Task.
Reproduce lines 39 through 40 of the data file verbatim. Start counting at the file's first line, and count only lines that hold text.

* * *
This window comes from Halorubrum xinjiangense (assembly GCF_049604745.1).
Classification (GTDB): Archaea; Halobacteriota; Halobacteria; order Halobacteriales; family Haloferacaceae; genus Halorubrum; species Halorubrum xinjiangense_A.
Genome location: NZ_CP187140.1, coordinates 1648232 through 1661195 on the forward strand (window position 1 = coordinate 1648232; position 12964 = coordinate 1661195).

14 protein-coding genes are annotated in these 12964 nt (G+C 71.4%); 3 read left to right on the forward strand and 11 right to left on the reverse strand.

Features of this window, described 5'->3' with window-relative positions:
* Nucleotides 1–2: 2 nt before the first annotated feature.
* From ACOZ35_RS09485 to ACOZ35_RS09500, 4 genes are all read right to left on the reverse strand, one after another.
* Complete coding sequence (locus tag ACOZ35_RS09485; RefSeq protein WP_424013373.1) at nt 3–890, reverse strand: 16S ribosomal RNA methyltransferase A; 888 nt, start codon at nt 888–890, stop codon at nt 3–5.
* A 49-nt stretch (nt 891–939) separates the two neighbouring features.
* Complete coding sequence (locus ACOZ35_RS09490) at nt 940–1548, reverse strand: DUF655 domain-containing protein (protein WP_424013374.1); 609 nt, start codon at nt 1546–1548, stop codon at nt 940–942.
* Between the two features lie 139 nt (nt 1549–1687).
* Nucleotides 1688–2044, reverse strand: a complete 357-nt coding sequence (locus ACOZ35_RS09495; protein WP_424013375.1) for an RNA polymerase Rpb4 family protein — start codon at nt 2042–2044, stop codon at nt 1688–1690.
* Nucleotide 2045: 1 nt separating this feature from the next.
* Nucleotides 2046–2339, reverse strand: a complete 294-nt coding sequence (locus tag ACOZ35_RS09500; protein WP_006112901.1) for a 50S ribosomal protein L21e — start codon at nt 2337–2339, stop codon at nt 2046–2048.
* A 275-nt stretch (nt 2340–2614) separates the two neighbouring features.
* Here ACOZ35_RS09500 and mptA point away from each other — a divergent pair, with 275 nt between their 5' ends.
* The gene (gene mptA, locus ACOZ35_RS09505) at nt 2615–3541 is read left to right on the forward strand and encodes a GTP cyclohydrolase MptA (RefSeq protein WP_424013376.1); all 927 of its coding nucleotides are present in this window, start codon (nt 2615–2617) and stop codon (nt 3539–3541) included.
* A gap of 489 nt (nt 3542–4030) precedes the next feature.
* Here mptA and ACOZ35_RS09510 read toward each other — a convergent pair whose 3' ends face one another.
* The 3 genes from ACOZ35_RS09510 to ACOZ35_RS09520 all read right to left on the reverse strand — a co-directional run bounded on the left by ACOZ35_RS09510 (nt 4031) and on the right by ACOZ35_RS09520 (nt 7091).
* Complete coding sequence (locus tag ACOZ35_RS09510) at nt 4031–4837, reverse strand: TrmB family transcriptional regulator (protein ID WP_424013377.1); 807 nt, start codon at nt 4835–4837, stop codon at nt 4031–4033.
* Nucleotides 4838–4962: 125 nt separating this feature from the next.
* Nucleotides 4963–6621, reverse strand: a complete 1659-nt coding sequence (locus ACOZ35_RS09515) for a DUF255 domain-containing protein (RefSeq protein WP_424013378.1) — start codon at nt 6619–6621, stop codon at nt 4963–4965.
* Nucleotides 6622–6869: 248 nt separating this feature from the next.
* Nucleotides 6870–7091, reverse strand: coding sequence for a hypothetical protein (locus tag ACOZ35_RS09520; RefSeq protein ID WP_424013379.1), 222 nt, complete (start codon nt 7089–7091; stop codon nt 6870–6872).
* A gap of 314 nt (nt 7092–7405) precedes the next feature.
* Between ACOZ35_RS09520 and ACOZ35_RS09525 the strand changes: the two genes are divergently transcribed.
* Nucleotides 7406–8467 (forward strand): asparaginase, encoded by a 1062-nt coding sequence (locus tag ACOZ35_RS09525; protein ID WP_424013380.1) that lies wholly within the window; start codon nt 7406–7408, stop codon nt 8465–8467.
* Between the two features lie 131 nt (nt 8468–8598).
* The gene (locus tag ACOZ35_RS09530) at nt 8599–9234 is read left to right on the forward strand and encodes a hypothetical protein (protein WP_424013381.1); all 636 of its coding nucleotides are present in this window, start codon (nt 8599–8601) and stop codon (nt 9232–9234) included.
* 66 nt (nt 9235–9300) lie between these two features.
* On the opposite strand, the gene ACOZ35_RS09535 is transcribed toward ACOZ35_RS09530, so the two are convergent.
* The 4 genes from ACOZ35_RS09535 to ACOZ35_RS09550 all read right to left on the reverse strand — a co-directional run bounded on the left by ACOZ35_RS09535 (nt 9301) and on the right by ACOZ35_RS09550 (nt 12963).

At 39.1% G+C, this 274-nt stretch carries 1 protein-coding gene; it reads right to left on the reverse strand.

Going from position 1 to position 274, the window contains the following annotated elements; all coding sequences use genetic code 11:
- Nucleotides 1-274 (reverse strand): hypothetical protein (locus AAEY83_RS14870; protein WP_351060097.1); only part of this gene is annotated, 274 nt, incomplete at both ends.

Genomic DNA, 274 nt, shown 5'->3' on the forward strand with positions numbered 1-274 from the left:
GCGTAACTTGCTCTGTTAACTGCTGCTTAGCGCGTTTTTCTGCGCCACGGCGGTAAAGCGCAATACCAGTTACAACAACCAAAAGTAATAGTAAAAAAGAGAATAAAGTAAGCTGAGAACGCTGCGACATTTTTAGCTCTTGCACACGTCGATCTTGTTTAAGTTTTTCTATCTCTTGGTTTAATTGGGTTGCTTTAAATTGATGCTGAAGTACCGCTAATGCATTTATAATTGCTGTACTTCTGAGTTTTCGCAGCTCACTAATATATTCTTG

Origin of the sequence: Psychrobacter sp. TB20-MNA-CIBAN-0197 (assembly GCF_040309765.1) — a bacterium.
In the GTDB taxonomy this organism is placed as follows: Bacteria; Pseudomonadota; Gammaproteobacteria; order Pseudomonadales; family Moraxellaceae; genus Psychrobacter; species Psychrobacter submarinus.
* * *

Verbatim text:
Origin of the sequence: Psychrobacter sp. TB20-MNA-CIBAN-0197 (assembly GCF_040309765.1) — a bacterium.
In the GTDB taxonomy this organism is placed as follows: Bacteria; Pseudomonadota; Gammaproteobacteria; order Pseudomonadales; family Moraxellaceae; genus Psychrobacter; species Psychrobacter submarinus.